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The Outsider: A Memoir

Tennis great Jimmy Connors reveals the source of the fire that burned within during his Hall of Fame career.


The Outsider: A Memoir, by Jimmy Connors, HarperCollins, 416 pages

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Within the tennis world, it’s safe to say that Jimmy Connors grew up on the wrong side of the tracks, both literally and figuratively. While Billie Jean King was famous for having a public-courts background, at least she was from southern California, as are inner-city products Serena and Venus Williams. But Connors managed to achieve tennis greatness while learning the game in East St. Louis, Ill., a blue-collar city with real winters, a gritty reputation, and no tradition in the sport. 

How he pulled this off to become one of the most ferocious, colorful, and controversial champions in American tennis history is related in tell-all, sometimes confessional fashion in The Outsider: A Memoir, in which the musical strains of “I Did It My Way” practically sing from every page.

Connors thrived on being a maverick, thumbing his nose at the tennis establishment, and being one of the Bad Boys of sport along with his close friend Ilie Nastase. Connors always wore his emotions on his tennis shirtsleeves, and these led to much fist-pumping and to a fair amount of coarse language and boorish court behavior. In retrospect, he says it was pretty crazy that he – the self-professed “most hated guy in tennis” – was once the boyfriend and fiancé of Chris Evert, America’s Sweetheart.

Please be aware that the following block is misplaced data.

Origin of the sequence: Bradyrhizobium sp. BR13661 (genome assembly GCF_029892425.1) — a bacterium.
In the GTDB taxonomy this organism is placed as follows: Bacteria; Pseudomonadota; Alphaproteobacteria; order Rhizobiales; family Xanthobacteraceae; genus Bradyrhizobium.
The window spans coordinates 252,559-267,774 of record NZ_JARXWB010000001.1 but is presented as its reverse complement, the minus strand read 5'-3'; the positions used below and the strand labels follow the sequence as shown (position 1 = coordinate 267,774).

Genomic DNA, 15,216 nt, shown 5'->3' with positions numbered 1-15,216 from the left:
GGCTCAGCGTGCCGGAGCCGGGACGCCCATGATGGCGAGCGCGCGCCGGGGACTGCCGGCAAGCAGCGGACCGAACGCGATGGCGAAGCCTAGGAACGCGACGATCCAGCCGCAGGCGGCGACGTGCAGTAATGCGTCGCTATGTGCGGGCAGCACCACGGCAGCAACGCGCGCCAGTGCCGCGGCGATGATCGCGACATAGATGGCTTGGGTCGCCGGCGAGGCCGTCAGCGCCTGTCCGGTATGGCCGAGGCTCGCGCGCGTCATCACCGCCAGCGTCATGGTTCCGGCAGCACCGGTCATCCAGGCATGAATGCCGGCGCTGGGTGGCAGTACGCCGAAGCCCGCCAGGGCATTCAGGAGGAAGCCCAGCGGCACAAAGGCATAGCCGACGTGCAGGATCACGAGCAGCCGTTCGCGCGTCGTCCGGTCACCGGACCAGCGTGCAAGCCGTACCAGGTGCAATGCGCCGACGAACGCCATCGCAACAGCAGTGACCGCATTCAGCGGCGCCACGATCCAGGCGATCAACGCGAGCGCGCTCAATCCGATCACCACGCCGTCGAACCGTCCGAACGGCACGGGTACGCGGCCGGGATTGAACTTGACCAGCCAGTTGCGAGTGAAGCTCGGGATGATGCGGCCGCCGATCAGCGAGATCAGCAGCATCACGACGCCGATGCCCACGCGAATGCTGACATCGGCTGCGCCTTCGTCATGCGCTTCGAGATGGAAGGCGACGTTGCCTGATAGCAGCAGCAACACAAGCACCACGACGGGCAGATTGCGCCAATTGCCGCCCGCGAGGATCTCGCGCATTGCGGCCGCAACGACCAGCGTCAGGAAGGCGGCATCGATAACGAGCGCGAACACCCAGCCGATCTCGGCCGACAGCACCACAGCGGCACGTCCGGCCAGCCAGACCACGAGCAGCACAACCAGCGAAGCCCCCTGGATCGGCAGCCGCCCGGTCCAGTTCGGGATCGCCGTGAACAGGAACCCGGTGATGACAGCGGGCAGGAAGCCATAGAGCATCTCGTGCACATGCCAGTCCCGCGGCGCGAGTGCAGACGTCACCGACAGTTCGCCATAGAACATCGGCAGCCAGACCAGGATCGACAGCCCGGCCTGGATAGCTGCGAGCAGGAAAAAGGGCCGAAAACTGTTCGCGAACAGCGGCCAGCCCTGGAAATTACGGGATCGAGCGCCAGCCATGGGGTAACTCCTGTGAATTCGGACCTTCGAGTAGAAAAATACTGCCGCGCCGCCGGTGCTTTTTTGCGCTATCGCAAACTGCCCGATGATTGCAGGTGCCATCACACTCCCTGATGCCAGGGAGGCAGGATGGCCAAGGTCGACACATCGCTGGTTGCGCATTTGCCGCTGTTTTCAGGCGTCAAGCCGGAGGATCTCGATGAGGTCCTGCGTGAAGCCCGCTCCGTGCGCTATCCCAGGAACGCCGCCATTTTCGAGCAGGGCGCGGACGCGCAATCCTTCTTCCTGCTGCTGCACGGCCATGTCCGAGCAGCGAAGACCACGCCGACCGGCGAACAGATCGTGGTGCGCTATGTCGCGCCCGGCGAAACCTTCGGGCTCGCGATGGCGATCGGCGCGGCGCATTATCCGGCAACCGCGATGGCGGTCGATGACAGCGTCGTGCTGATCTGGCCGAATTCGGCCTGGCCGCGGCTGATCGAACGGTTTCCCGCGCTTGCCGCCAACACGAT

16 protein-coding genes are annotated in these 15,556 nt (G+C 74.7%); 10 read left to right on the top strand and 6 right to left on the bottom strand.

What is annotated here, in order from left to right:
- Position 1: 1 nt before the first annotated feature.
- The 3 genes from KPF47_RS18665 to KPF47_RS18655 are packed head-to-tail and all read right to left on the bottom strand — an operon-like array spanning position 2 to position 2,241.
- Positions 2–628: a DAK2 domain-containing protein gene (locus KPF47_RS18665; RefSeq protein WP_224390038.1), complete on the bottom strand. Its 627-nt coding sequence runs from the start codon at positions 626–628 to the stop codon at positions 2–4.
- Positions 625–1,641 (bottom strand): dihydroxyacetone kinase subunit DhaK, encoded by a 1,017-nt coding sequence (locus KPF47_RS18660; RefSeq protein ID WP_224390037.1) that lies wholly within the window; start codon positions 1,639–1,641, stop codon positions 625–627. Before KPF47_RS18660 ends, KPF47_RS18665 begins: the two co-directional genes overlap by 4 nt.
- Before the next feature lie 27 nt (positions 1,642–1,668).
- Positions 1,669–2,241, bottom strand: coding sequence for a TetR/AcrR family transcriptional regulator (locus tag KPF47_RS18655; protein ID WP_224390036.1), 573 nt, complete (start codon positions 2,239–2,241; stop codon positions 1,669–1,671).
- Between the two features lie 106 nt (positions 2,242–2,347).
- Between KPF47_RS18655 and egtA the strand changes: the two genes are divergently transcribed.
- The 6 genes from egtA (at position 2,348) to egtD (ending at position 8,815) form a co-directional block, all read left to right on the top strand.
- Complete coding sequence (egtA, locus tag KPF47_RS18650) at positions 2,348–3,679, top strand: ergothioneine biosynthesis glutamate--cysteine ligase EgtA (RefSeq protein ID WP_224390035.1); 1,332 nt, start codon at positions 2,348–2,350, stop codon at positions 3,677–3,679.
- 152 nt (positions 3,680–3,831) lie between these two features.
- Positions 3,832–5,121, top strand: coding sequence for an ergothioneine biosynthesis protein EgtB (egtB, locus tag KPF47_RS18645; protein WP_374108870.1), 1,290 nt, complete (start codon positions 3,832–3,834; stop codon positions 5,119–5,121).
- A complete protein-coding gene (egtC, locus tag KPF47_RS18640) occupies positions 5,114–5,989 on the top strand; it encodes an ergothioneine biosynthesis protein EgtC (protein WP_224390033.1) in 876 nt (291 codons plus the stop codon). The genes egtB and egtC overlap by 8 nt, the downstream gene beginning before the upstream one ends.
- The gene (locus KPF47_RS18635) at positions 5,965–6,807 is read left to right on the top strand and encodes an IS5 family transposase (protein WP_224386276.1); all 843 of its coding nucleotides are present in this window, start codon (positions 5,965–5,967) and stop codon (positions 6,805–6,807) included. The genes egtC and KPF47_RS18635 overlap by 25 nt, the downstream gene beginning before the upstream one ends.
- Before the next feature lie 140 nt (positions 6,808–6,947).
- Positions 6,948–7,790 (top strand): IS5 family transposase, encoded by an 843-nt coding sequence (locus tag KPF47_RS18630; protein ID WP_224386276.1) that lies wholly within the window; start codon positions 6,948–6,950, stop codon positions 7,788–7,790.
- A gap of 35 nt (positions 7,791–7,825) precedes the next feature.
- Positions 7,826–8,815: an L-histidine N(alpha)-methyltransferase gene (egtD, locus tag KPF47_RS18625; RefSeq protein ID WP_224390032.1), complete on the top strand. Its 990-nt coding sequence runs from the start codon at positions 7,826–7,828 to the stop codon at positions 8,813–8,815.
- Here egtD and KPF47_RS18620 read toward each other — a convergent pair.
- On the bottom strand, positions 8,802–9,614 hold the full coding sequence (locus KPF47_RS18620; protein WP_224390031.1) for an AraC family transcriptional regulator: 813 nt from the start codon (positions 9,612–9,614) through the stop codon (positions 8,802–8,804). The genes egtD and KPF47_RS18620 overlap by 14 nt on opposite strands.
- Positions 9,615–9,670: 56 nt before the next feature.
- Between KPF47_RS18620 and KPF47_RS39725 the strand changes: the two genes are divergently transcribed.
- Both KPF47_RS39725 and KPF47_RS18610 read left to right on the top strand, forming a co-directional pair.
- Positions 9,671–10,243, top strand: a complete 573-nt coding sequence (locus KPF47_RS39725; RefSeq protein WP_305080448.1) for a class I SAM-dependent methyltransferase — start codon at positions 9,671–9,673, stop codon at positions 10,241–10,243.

If nothing else, Connors was a determined, a never-say-die fighter who viewed tennis as boxing at 90 feet.  His all-out aggressive style ultimately led to 109 men’s singles titles, 10 Grand Slam tournament championships, and selection to the International Tennis Hall of Fame in Newport, R.I.

The seed of this success story was planted and nurtured in East St. Louis, mostly by his mother, Gloria, and grandmother, “Two-Mom,” whose death so disturbed Connors that he nearly quit tennis. It was his grandmother who initially fell in love with the sport and passed her love along to Gloria, who became a nationally ranked player. Gloria, in turn, set the standard not only for athleticism but for toughness in Jimmy.


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